On Thu, Oct 15, 2020 at 11:38 AM Tim Peters email@example.com wrote:
I think this is premature. There is almost never an optimization that's a pure win in all cases. For example, on some platforms `timsort` will never be as fast as the old samplesort in cases with a very large number of equal elements, and on all platforms `timsort` consumes more memory. And it's a wash on "random" data on most platforms. Nevertheless, it was a significant speed win for many - possibly even most - real-life cases.
And timsort is one of my go-tos for teaching the concept of hybrid sorting algorithms, because, at its heart, it's simple enough to explain, and it manages to be so incredibly valuable in real-world code. :)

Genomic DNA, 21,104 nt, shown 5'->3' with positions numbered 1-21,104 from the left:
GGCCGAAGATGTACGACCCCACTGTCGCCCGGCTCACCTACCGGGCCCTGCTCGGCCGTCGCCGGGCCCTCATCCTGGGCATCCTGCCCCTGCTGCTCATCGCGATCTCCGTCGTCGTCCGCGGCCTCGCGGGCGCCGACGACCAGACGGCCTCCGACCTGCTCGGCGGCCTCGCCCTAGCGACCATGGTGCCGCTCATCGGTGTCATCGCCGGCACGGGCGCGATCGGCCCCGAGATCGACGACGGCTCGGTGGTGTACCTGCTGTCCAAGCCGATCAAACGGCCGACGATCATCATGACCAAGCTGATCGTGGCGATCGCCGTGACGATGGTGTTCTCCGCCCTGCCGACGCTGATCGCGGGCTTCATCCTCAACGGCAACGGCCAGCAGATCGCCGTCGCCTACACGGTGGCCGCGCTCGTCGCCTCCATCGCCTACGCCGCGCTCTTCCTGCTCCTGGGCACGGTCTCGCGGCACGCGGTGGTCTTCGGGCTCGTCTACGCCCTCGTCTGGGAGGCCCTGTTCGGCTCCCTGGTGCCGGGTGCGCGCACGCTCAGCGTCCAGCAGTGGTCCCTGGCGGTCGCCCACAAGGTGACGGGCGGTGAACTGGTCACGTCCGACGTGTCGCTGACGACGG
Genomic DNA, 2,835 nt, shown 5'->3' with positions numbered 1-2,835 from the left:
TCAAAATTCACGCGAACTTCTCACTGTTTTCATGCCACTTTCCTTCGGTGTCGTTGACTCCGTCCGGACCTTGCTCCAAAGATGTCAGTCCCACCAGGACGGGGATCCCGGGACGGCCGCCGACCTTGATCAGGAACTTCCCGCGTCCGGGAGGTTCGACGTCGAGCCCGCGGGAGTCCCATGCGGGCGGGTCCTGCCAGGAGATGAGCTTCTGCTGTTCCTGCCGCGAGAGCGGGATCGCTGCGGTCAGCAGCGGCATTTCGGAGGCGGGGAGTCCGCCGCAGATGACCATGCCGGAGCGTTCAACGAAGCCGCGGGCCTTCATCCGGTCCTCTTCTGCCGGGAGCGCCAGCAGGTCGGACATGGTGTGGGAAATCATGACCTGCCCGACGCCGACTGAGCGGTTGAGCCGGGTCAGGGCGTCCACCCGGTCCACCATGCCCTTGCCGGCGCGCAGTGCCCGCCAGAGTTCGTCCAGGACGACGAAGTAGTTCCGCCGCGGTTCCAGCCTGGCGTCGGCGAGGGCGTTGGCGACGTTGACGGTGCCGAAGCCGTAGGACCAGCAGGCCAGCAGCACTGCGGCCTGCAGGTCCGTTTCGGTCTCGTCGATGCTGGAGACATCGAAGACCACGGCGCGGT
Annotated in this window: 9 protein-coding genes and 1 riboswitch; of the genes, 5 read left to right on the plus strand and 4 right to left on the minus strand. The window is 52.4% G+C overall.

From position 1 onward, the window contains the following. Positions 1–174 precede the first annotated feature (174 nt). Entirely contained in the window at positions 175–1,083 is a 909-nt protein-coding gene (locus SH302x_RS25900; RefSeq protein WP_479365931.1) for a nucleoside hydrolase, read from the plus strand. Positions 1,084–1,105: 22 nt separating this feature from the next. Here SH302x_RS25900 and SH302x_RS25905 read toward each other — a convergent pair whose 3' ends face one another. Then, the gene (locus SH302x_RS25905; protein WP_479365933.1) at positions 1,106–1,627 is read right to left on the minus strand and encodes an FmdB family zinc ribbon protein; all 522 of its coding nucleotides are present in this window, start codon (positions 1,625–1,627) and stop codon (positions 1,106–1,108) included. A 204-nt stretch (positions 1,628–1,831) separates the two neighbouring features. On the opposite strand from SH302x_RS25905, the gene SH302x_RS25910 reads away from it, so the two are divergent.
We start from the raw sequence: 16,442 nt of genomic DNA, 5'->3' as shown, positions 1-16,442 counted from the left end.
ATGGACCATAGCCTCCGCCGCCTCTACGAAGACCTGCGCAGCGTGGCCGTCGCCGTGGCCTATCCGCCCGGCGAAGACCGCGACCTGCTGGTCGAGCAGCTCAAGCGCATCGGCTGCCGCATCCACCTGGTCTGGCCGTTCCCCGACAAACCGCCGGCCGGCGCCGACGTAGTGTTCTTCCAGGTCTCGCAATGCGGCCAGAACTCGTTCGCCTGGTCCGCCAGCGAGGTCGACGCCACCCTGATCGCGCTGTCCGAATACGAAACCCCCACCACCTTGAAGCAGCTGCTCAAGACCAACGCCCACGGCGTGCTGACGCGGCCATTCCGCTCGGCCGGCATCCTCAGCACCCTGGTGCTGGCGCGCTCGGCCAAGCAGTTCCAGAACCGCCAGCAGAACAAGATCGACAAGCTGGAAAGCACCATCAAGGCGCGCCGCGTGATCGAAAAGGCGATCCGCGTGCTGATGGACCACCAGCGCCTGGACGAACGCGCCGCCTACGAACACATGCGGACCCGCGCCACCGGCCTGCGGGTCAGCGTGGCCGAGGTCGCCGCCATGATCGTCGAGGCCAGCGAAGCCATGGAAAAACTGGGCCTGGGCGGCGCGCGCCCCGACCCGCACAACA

But it would leave open a different idea for an "opt-in" facility: one that allowed to give a needle to a function and get back an object capturing the results of preprocessing. Then a different wrapper around the search code that accepted the already-pre-processed info. There are, e.g., certainly cases where repeated searches for a given 4-character needle could be sped significantly by exploiting the new code, but where the overhead of preprocessing is too much to bear in "random" performance testing. It would also open the door to more aggressive (expensive) kinds of preprocessing. That's where users may be able to make useful, informed judgments.
Kinda like the way a compiled regex is used? I like this idea. So it'd be heuristics in the core language that choose a good default for most situations, and then a str method that returns a preprocessed needle. In a Python implementation that doesn't want to use two different algorithms, that preprocessor could return the string unchanged, but otherwise it's an opaque object usable only in string searches.
+1, if my interpretation of your description is correct.